Computer simulation competition piques interest in careers in the oil and gas industry
Hundreds of high school and university students will participate in PetroChallenge 2010, a computer simulation competition taking place at the College of Technology during the university’s Winter Break. High school students will compete Jan. 9-10 and university students Jan. 11-12. Past competitors have described the event as “an intense treasure hunt.”
Each student team forms a petroleum exploration company sent on a virtual mission to remote islands that have invited companies to begin exploration. The teams each have a $200 million budget to find commercially viable volumes of oil and gas. They learn basic geology and form strategic partnerships with other teams to drill exploration and appraisal wells.
The high school PetroChallenge teams will consist of students from each of three IPAA (Independent Petroleum Association of America) energy academy schools, which include Milby High School, Lamar High School and Westside Engineering and Geosciences Academy. Similarly, the university level PetroChallenge teams will be comprised of students from different colleges, each discipline bringing its particular strengths to the exercise.
The students will face the challenges, opportunities and dilemmas of a real exploration team. Tasks include:
Finding basins by using magnetic/gravimetric surveys;
Prospecting by using 2-D seismic, common risk segment maps and spawning ground maps;
Partnering, using 2-D seismic and 3-D seismic maps;
Ordering rigs from a catalog of available equipment;
Selecting services by consulting a provider track record;
Selecting a drilling location by using 3-D seismic and environmental impact assessment surveys.
During this process, students gain insight into the risks and challenges of petroleum exploration. In each task, teams are expected to budget wisely, review purchased scientific data and oil field information, discuss options, and submit the decisions to the simulation. A real-time scoreboard will keep the competitors energized and focused on making well-informed decisions.
Simprentis, the software company that developed the program, saw a demand for industry-based educational events that would allow students to explore potential careers. PetroChallenge events have been held since 2004, when 600 students from five countries (Norway, Denmark, Iceland, Faroe Islands and Scotland) participated simultaneously.
Jack Christiansen, director of the Petroleum Technology Initiative at the College of Technology and organizer of the competition, describes the purpose of the event: “Students who participate in PetroChallenge 2010 will finish with a greater understanding of technological and scientific developments in the oil and gas industry. Based on a preliminary trial, we believe that this event will provide students with the closest experience possible, in an academic setting, of working in the oil and gas industry in the exploration and production phase.”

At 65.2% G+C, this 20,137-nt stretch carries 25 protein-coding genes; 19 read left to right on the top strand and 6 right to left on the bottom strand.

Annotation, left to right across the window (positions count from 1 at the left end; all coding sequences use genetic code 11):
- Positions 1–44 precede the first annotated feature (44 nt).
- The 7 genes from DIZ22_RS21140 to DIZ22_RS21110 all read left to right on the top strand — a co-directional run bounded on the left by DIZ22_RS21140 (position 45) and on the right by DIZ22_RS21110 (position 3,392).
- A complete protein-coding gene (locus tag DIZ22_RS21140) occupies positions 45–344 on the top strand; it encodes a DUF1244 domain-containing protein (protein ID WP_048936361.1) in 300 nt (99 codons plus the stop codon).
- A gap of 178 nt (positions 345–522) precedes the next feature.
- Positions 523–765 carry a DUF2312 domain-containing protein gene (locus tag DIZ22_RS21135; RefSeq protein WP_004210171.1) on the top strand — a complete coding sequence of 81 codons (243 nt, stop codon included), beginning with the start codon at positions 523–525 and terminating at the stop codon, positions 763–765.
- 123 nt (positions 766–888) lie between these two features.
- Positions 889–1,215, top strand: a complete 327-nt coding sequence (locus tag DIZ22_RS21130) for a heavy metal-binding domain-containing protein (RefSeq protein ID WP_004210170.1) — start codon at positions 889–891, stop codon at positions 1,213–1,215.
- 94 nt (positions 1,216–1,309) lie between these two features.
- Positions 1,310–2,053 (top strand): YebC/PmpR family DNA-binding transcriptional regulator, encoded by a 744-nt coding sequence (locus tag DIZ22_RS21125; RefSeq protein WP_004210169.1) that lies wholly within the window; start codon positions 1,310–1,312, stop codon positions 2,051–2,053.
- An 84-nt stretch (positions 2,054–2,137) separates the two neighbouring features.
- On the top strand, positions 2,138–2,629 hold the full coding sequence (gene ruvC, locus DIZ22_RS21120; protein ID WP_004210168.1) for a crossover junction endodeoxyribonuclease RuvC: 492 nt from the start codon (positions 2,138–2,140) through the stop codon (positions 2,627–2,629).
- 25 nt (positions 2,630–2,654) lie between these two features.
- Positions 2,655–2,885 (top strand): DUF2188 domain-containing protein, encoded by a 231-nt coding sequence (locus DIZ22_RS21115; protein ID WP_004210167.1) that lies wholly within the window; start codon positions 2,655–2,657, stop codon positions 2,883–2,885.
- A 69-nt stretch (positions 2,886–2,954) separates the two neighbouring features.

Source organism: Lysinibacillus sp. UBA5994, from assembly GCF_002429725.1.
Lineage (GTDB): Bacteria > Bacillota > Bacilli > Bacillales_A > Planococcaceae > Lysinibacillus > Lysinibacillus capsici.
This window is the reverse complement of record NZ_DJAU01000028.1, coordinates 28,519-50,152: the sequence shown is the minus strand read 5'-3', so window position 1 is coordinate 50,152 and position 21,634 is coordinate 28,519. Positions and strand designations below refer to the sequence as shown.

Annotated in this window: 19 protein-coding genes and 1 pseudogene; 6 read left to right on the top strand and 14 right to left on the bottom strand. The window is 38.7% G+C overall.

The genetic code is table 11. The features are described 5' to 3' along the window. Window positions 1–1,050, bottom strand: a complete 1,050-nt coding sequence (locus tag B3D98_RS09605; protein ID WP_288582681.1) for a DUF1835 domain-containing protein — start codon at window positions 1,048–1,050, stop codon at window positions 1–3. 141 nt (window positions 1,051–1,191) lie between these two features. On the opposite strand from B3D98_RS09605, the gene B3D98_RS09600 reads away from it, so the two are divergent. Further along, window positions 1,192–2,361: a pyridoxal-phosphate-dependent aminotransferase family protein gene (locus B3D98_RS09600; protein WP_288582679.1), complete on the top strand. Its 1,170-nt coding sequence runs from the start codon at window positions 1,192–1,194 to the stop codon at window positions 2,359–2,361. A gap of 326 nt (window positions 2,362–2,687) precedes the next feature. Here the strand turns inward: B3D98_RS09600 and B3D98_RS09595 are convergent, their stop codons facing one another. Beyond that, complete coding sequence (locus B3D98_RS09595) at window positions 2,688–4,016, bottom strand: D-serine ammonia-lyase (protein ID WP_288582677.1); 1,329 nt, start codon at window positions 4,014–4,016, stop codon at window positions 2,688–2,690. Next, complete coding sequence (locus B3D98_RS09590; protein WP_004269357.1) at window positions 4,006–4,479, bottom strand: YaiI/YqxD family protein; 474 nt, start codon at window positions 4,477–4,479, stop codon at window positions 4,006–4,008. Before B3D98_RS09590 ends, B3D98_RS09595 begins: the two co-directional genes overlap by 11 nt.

Doris Richardson, director of the IPAA Education Center and coordinator of the high school competition, is equally enthusiastic, saying, “The PetroChallenge two-day competition is the perfect vehicle to reinforce curriculum being taught in our energy academies. It will provide our students with an opportunity to integrate classroom curricula, understand and solve complex industry challenges, and collaborate as a team.”
Both the high school and university PetroChallenge events will take place in the College of Technology’s state-of-the-art computer labs. A training session for facilitators precedes the competitions.
Participation in the event is free to all students.
For more information, please contact Jack Christiansen at email@example.com or 713-743-5874.
About the University of Houston
The University of Houston, Texas’ premier metropolitan research and teaching institution, is home to more than 40 research centers and institutes and sponsors more than 300 partnerships with corporate, civic and governmental entities. UH, the most diverse research university in the country, stands at the forefront of education, research and service with more than 36,000 students.
About the College of Technology
The College of Technology educates leaders in innovation and global industry. With nearly 2,000 students, the college offers accredited undergraduate and graduate degrees in construction management, consumer science and merchandising, computer engineering technology, organization leadership and supervision, electrical power technology, logistics technology, network communications, human resources development and technology project management. It also offers specialized programs in biotechnology, surveying and mapping and digital media.